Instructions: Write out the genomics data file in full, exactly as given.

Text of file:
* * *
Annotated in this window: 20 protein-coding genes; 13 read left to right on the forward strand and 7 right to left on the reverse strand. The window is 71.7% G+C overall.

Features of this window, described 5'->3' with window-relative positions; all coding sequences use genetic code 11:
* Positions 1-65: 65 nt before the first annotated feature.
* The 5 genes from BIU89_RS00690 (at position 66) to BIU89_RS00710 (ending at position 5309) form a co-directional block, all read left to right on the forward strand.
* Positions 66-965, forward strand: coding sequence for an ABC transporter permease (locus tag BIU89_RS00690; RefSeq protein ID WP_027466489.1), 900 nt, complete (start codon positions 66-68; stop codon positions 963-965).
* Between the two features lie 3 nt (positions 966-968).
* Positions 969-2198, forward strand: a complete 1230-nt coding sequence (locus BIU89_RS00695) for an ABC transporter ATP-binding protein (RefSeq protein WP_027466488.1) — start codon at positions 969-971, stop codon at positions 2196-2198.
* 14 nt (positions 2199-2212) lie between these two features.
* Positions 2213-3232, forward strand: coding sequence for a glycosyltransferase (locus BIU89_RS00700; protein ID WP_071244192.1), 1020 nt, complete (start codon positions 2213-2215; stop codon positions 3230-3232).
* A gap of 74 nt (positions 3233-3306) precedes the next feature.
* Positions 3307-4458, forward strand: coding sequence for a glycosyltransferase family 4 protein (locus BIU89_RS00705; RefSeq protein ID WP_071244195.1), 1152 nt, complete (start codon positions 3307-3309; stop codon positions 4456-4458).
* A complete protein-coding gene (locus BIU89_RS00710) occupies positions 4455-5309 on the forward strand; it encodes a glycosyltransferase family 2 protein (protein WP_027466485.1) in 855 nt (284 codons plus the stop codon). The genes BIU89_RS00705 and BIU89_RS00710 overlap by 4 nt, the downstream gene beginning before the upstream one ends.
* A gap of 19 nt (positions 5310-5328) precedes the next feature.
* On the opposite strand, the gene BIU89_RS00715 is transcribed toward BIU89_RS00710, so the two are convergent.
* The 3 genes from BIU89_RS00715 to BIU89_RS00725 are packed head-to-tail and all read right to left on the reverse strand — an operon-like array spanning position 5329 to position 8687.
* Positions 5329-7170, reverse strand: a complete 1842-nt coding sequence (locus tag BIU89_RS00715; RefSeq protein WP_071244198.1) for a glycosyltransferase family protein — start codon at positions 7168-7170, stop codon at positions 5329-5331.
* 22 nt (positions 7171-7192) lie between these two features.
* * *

Annotated in this window: 20 protein-coding genes; 13 read left to right on the forward strand and 7 right to left on the reverse strand. The window is 71.7% G+C overall.

Features of this window, described 5'->3' with window-relative positions; all coding sequences use genetic code 11:
* Positions 1-65: 65 nt before the first annotated feature.
* The 5 genes from BIU89_RS00690 (at position 66) to BIU89_RS00710 (ending at position 5309) form a co-directional block, all read left to right on the forward strand.
* Positions 66-965, forward strand: coding sequence for an ABC transporter permease (locus tag BIU89_RS00690; RefSeq protein ID WP_027466489.1), 900 nt, complete (start codon positions 66-68; stop codon positions 963-965).
* Between the two features lie 3 nt (positions 966-968).
* Positions 969-2198, forward strand: a complete 1230-nt coding sequence (locus BIU89_RS00695) for an ABC transporter ATP-binding protein (RefSeq protein WP_027466488.1) — start codon at positions 969-971, stop codon at positions 2196-2198.
* 14 nt (positions 2199-2212) lie between these two features.
* Positions 2213-3232, forward strand: coding sequence for a glycosyltransferase (locus BIU89_RS00700; protein ID WP_071244192.1), 1020 nt, complete (start codon positions 2213-2215; stop codon positions 3230-3232).
* A gap of 74 nt (positions 3233-3306) precedes the next feature.
* Positions 3307-4458, forward strand: coding sequence for a glycosyltransferase family 4 protein (locus BIU89_RS00705; RefSeq protein ID WP_071244195.1), 1152 nt, complete (start codon positions 3307-3309; stop codon positions 4456-4458).
* A complete protein-coding gene (locus BIU89_RS00710) occupies positions 4455-5309 on the forward strand; it encodes a glycosyltransferase family 2 protein (protein WP_027466485.1) in 855 nt (284 codons plus the stop codon). The genes BIU89_RS00705 and BIU89_RS00710 overlap by 4 nt, the downstream gene beginning before the upstream one ends.
* A gap of 19 nt (positions 5310-5328) precedes the next feature.
* On the opposite strand, the gene BIU89_RS00715 is transcribed toward BIU89_RS00710, so the two are convergent.
* The 3 genes from BIU89_RS00715 to BIU89_RS00725 are packed head-to-tail and all read right to left on the reverse strand — an operon-like array spanning position 5329 to position 8687.
* Positions 5329-7170, reverse strand: a complete 1842-nt coding sequence (locus tag BIU89_RS00715; RefSeq protein WP_071244198.1) for a glycosyltransferase family protein — start codon at positions 7168-7170, stop codon at positions 5329-5331.
* 22 nt (positions 7171-7192) lie between these two features.